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Modelling and performance evaluation of coupled micro resonator array for artificial nose

Saad, Nor Hayati (2010)
Ph.D. thesis, University of Birmingham.

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Abstract

This research presents a new sensor structure, the coupled micro resonator array (CMRA) as an approach to reduce the complexity of large artificial nose sensing system. The aim is to exploit multiple resonant sensors with a simplified readout. The CMRA working principle is based on mass loading frequency response effect; the frequency response of the coupled resonators is a signature for the multiple sensors. The key research outputs are balanced effective mass of the coupled resonators for measurable response and broke the structure symmetry for unique frequency response pattern and stable structure eigenvectors to enhance the system odour discrimination. To develop the CMRA, the structure is modelled and analysed using finite element and lumped mass analysis. Using silicon-on-insulator material, the CMRA is fabricated in order to evaluate the performance. The effect of mass loading is tested by platinum mass deposition using focused ion beam technology (FIB). The inverse eigenvalue analysis was used to estimate the mass change pattern of the CMRA structure. The research also investigates effect of the manufacturing variations on the CMRA structure performance. With the finger print of the coupled frequency response, the output signal of N multiple resonant sensors is monitored by a single processor; hence, reducing the complexity of readout and signal processing system.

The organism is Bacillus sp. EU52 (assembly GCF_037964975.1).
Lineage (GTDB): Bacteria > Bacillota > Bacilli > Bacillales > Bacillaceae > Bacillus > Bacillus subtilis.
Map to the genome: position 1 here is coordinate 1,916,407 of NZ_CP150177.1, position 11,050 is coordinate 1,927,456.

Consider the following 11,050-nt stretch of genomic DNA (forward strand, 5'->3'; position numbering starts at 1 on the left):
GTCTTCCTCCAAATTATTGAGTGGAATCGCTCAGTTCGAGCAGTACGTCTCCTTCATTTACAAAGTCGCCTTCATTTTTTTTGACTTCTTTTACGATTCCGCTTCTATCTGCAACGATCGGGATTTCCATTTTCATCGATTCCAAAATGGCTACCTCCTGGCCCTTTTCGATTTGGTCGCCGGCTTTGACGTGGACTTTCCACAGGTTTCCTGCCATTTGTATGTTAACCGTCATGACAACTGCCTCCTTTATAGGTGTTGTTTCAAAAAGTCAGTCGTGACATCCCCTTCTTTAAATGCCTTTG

Type of Work:Ph.D. thesis.
Supervisor(s):Ward, Michael C. L.
School/Faculty:Colleges (2008 onwards) > College of Engineering & Physical Sciences
Department:School of Manufacturing and Mechanical Engineering
Subjects:T Technology (General)
TS Manufactures
Institution:University of Birmingham
ID Code:1093
This unpublished thesis/dissertation is copyright of the author and/or third parties. The intellectual property rights of the author or third parties in respect of this work are as defined by The Copyright Designs and Patents Act 1988 or as modified by any successor legislation. Any use made of information contained in this thesis/dissertation must be in accordance with that legislation and must be properly acknowledged. Further distribution or reproduction in any format is prohibited without the permission of the copyright holder.
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